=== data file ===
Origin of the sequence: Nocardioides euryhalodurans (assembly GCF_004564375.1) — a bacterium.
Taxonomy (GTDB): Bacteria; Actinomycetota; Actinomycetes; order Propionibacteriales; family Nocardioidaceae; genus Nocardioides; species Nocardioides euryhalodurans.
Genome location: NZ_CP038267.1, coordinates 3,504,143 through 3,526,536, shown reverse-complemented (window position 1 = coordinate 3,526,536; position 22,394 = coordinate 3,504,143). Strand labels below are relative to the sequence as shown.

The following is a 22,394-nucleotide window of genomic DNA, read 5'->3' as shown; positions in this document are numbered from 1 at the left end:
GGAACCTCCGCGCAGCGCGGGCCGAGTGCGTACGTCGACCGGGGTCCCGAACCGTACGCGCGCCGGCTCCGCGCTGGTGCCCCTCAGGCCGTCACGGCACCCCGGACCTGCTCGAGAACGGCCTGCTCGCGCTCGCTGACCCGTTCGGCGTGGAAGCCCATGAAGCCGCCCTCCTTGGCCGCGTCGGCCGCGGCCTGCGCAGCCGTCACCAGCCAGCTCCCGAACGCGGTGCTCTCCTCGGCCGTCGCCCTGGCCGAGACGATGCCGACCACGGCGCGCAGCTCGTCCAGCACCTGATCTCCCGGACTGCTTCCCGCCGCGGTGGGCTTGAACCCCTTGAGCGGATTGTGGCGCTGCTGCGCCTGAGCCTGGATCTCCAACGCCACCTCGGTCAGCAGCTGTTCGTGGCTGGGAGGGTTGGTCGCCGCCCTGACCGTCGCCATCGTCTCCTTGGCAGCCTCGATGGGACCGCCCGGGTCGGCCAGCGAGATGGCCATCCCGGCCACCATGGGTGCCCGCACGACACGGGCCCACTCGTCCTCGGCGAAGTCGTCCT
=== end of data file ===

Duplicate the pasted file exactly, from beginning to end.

Origin of the sequence: Nocardioides euryhalodurans (assembly GCF_004564375.1) — a bacterium.
Taxonomy (GTDB): Bacteria; Actinomycetota; Actinomycetes; order Propionibacteriales; family Nocardioidaceae; genus Nocardioides; species Nocardioides euryhalodurans.
Genome location: NZ_CP038267.1, coordinates 3,504,143 through 3,526,536, shown reverse-complemented (window position 1 = coordinate 3,526,536; position 22,394 = coordinate 3,504,143). Strand labels below are relative to the sequence as shown.

The following is a 22,394-nucleotide window of genomic DNA, read 5'->3' as shown; positions in this document are numbered from 1 at the left end:
GGAACCTCCGCGCAGCGCGGGCCGAGTGCGTACGTCGACCGGGGTCCCGAACCGTACGCGCGCCGGCTCCGCGCTGGTGCCCCTCAGGCCGTCACGGCACCCCGGACCTGCTCGAGAACGGCCTGCTCGCGCTCGCTGACCCGTTCGGCGTGGAAGCCCATGAAGCCGCCCTCCTTGGCCGCGTCGGCCGCGGCCTGCGCAGCCGTCACCAGCCAGCTCCCGAACGCGGTGCTCTCCTCGGCCGTCGCCCTGGCCGAGACGATGCCGACCACGGCGCGCAGCTCGTCCAGCACCTGATCTCCCGGACTGCTTCCCGCCGCGGTGGGCTTGAACCCCTTGAGCGGATTGTGGCGCTGCTGCGCCTGAGCCTGGATCTCCAACGCCACCTCGGTCAGCAGCTGTTCGTGGCTGGGAGGGTTGGTCGCCGCCCTGACCGTCGCCATCGTCTCCTTGGCAGCCTCGATGGGACCGCCCGGGTCGGCCAGCGAGATGGCCATCCCGGCCACCATGGGTGCCCGCACGACACGGGCCCACTCGTCCTCGGCGAAGTCGTCCT